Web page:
Stimulant Use Disorder is a new diagnosis included in the fifth edition of the Diagnostic and Statistical Manual of Mental Disorders, DSM-5. Stimulant Use Disorder captures a range of problems associated with the use of a wide variety of stimulant drugs, including meth, cocaine and amphetamines, but not including caffeine or nicotine. In the previous edition of the manual, known as DSM-IV-TR, problems with these drugs were reflected in the diagnoses of Stimulant Abuse and Stimulant Dependence.
Now the diagnoses have been combined, with either a mild, moderate or severe diagnosis of Stimulant Use Disorder being given, depending on how many symptoms the person has. There is now no difference in diagnosis or severity simply because the person has the physical aspects of dependence, even though previously the physical symptoms of tolerance and withdrawal were considered to be central to substance related problems.
Symptoms of Stimulant Use Disorder
The diagnosis of Stimulant Use Disorder can be given to someone who has a pattern of problematic use of amphetamine, cocaine, or other stimulants except caffeine or nicotine, leading to at least two of the following problems within a 12 month period:
- Taking more stimulants than intended.
- Unsuccessful in trying to cut down or control use of stimulants, despite wanting to do so.
- Spending excessive amounts of time to activities surrounding stimulant use.
- Urges and cravings for stimulants.
- Failing in the obligations of home, school or work.
- Carrying on taking stimulants, even though it has lead to relationship or social problems.
- Giving up or reducing important recreational, social, or work related activities because of using stimulants.
- Using stimulants in a physically hazardous way.
- Continuing to use stimulants even while knowing that it is causing or worsening a physical or psychological problem.
- Tolerance to stimulants.
- Withdrawal from stimulants if you don't take them.
What if I am Prescribed Stimulant Drugs?
Although medication addiction can happen, if you are on prescribed stimulant drugs, such as ritalin or other medications for treating ADHD, or medications for narcolepsy, then developing tolerance and withdrawal are not considered part of Stimulant Use Disorder, as long as you are taking medication as prescribed. On the other hand, if you are taking more of the medication than prescribed, or feeling you want to, you may be at risk for developing a Stimulant Use Disorder.
The best course of action if you start experiencing cravings for stimulants beyond the prescribed amount is to discuss the situation honestly with your doctor. If it appears you are vulnerable to developing medication addiction, it may make more sense to seek out other non-medication treatments, such as neurotherapy, which is an effective non-medication approach to treating ADHD.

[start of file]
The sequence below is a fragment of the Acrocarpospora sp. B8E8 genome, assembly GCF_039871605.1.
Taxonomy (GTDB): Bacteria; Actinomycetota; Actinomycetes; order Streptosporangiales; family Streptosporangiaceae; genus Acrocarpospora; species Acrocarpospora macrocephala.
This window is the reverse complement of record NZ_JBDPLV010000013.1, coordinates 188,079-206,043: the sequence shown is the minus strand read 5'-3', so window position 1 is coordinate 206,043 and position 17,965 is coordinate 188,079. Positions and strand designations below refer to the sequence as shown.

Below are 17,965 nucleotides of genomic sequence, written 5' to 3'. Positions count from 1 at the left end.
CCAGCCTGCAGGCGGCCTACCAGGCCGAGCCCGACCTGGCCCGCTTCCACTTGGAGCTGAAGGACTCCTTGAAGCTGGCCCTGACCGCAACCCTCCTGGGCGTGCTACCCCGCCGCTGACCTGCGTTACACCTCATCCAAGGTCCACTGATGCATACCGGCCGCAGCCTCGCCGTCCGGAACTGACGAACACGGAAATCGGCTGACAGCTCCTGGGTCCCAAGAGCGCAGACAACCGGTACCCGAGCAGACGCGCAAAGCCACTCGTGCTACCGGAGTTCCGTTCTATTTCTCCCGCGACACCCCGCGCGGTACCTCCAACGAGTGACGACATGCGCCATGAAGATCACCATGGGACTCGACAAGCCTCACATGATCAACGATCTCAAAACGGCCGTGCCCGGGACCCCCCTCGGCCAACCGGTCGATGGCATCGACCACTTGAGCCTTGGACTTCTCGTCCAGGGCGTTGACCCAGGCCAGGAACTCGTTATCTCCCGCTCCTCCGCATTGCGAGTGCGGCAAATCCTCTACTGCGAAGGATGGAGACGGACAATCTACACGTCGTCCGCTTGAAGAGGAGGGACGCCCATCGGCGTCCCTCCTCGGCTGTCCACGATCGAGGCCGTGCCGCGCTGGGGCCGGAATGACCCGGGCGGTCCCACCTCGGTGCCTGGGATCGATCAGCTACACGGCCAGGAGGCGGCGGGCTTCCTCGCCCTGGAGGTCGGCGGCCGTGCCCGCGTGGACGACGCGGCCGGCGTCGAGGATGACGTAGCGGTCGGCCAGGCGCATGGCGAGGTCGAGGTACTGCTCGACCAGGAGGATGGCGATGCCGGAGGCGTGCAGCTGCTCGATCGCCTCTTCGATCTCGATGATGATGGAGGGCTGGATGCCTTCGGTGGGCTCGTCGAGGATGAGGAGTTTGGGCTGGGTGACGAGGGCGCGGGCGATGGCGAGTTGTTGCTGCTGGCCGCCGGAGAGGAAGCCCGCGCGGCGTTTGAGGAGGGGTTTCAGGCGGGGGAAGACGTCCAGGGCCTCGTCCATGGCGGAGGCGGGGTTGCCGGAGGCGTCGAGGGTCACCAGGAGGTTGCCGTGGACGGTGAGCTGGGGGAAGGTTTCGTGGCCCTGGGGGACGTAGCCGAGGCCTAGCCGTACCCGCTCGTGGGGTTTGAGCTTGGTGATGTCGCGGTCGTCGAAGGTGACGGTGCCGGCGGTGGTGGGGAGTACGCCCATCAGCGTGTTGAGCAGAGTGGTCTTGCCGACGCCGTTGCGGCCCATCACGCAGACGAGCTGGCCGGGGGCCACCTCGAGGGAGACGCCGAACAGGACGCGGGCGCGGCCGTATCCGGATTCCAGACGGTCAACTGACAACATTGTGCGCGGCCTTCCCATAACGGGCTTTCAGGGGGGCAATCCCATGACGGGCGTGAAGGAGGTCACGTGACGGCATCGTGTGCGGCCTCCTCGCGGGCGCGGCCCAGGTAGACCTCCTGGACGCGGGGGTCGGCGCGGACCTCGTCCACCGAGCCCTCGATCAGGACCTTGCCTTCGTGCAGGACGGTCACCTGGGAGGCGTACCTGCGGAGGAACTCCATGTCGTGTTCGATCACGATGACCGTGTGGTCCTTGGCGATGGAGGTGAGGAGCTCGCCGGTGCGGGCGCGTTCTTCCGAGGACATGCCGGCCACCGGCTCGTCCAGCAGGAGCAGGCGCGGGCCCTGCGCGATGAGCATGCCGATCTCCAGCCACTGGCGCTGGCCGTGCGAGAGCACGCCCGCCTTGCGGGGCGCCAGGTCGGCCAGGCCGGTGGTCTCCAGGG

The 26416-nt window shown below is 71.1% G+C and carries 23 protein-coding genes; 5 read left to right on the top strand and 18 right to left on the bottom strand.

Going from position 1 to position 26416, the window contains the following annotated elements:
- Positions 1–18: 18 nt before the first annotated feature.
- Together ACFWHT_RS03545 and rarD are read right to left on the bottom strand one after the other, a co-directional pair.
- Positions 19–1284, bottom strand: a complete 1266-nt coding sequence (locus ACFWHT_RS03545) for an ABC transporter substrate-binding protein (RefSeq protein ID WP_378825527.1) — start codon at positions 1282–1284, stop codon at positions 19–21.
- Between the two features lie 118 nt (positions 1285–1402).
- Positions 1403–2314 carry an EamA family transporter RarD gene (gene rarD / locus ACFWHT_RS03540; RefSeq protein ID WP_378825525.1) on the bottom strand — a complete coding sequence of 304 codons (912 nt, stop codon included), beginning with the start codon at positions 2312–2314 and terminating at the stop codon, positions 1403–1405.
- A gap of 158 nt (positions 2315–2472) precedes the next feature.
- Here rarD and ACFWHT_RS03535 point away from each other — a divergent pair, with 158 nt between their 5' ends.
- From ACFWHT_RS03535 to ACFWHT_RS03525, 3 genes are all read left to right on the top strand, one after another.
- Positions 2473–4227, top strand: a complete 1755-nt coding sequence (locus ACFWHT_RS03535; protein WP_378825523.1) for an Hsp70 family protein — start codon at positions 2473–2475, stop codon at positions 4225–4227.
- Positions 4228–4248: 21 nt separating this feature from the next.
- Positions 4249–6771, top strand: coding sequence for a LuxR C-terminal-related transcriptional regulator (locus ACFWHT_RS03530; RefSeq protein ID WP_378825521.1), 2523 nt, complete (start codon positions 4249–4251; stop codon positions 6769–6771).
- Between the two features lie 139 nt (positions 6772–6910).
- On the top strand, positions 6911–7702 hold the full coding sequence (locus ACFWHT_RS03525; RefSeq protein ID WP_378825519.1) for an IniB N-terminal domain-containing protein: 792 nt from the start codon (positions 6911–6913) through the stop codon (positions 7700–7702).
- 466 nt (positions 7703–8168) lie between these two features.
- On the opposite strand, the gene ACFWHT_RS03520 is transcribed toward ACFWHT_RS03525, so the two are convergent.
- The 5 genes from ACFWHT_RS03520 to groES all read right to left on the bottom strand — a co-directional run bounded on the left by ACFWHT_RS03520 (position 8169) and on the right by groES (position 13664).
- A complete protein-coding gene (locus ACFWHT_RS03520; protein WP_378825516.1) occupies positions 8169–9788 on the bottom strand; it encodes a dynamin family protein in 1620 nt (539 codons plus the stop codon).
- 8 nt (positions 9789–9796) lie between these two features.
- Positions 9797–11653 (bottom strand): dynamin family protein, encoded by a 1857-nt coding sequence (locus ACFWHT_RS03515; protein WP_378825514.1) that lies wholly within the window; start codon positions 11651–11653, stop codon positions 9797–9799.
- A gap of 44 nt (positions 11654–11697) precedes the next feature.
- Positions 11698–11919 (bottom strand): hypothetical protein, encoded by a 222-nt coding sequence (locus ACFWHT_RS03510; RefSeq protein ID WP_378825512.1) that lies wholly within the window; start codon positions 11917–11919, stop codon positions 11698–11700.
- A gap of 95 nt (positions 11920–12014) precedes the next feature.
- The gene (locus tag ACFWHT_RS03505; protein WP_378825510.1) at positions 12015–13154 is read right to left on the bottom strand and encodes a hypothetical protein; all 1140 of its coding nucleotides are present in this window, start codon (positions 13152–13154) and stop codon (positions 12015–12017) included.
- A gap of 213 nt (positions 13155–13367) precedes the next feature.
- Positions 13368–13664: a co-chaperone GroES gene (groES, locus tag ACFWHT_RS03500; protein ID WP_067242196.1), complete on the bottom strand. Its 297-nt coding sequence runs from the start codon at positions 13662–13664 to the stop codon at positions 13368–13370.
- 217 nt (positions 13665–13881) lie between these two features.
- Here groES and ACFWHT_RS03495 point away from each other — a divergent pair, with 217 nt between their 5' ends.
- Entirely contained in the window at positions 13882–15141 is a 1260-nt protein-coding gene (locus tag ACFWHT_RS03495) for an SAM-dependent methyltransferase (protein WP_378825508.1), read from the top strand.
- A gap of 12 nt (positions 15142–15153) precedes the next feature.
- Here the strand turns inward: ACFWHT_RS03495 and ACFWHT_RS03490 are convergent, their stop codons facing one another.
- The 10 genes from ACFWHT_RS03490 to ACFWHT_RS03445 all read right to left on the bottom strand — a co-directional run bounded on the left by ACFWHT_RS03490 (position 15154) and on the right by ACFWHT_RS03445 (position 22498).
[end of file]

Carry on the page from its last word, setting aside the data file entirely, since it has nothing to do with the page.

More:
What if I Need Stimulants to Cope With Shift Work?
While many people who develop Stimulant Use Disorder take the drugs for recreational reasons, or as an unhealthy, pro-ana method for weight loss, some people use stimulants to cope with working long or unsocial hours. Although drugs are not being used for pleasure in this context, it is still possible to develop Stimulant Use Disorder, and to become addicted.
Staying awake at night, or for longer than usual, conflicts with your body's natural rhythms, and some people are more able to adapt to this than others. Lifestyle changes, such as always setting your alarm for the same time each day, including days off, getting up rather than lying in, and always going to bed at the same time can help. Exposing your eyes to sunlight as early as possible in the daytime and exercising during the day can aso help. But if you make these changes and are still struggling to stay awake without drugs, it might be advisable to think about a change of job or even career. Stimulant Use Disorder is not only unpleasant, but can lead to serious work problems in the future, so it is better to make a change before the problem develops than to lose your job later.
American Psychiatric Association. Diagnostic and Statistical Manual of Mental Disorders, fifth edition. DSM-5. American Psychiatric Association, 2013.